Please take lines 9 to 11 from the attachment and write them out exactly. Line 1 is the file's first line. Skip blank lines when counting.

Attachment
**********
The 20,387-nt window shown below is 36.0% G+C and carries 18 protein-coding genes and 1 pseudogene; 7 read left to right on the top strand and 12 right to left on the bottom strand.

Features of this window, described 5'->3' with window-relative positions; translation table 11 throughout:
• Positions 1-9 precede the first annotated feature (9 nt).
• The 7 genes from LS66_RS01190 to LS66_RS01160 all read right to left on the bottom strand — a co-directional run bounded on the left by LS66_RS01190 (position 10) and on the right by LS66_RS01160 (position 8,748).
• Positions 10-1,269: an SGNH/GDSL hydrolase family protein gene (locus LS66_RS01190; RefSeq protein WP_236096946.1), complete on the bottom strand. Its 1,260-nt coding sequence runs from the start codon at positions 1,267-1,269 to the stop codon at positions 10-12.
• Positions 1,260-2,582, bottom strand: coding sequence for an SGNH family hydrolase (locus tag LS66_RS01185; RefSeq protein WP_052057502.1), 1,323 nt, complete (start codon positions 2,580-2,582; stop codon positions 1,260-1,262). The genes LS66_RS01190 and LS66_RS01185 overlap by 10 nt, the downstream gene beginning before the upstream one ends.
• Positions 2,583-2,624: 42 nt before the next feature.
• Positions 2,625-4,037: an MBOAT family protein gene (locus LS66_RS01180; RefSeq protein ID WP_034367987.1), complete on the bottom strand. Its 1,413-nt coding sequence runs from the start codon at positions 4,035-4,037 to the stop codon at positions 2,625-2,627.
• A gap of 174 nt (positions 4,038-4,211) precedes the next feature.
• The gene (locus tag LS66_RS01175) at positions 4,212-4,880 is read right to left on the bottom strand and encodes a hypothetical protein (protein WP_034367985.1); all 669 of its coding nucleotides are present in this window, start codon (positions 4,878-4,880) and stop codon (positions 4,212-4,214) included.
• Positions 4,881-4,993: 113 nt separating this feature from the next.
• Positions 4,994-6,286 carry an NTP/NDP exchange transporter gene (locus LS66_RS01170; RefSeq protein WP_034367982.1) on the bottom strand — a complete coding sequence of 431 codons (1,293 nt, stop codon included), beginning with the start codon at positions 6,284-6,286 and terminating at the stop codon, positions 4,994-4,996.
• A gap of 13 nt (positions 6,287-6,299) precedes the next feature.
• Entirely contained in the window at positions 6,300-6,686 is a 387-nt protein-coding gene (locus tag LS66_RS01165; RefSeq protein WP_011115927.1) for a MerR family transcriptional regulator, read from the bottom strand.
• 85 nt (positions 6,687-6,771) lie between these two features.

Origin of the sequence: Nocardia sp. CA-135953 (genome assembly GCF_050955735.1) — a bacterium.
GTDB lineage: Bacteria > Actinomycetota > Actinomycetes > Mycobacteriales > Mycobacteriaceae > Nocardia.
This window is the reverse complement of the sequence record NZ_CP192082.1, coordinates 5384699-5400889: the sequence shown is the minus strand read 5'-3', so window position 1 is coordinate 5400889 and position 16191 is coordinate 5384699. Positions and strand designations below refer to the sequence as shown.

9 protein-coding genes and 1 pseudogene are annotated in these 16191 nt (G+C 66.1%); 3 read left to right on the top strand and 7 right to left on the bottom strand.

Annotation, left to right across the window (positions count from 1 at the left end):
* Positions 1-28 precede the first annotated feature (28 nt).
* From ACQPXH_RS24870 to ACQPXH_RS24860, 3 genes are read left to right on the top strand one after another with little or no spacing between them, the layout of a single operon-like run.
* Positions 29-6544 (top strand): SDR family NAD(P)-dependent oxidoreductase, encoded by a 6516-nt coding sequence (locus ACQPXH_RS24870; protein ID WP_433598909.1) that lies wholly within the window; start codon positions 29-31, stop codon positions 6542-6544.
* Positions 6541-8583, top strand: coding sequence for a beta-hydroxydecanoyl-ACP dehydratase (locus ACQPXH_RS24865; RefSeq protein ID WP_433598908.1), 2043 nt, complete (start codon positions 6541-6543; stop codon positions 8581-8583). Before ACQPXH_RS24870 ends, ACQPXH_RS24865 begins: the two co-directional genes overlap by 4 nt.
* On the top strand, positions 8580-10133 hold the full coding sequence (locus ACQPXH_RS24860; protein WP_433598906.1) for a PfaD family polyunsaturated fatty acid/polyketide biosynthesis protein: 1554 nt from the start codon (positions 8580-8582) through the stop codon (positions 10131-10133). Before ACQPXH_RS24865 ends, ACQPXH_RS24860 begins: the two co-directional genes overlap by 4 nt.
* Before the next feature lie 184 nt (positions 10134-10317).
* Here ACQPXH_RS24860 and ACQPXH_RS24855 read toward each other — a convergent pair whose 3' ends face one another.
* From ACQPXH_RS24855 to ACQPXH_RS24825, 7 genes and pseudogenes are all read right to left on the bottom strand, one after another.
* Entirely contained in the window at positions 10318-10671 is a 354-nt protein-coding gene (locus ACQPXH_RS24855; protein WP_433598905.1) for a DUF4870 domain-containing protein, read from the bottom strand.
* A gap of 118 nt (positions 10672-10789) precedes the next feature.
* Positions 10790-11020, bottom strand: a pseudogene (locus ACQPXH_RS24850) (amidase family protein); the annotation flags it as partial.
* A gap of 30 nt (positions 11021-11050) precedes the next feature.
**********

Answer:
• A gap of 174 nt (positions 4,038-4,211) precedes the next feature.
• The gene (locus tag LS66_RS01175) at positions 4,212-4,880 is read right to left on the bottom strand and encodes a hypothetical protein (protein WP_034367985.1); all 669 of its coding nucleotides are present in this window, start codon (positions 4,878-4,880) and stop codon (positions 4,212-4,214) included.
• Positions 4,881-4,993: 113 nt separating this feature from the next.